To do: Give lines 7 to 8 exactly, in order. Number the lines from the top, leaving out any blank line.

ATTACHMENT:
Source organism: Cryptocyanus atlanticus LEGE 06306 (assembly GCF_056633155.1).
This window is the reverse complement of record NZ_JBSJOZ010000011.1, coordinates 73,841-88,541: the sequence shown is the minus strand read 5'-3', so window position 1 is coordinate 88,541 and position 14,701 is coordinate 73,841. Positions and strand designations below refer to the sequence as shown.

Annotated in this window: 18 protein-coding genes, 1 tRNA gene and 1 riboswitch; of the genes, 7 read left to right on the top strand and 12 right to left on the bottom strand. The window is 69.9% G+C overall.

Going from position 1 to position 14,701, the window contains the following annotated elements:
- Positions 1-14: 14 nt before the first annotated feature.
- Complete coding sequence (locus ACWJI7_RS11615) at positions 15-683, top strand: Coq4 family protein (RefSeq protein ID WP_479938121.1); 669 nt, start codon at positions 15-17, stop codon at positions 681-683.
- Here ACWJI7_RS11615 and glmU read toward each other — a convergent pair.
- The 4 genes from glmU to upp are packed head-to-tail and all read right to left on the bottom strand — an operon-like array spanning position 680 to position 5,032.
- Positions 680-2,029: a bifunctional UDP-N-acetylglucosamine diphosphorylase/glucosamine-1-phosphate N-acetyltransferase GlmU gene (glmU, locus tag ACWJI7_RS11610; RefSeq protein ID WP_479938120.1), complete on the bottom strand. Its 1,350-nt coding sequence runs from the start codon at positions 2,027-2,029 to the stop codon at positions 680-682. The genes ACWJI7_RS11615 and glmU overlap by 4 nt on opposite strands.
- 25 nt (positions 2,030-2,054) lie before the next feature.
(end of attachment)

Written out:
- Here ACWJI7_RS11615 and glmU read toward each other — a convergent pair.
- The 4 genes from glmU to upp are packed head-to-tail and all read right to left on the bottom strand — an operon-like array spanning position 680 to position 5,032.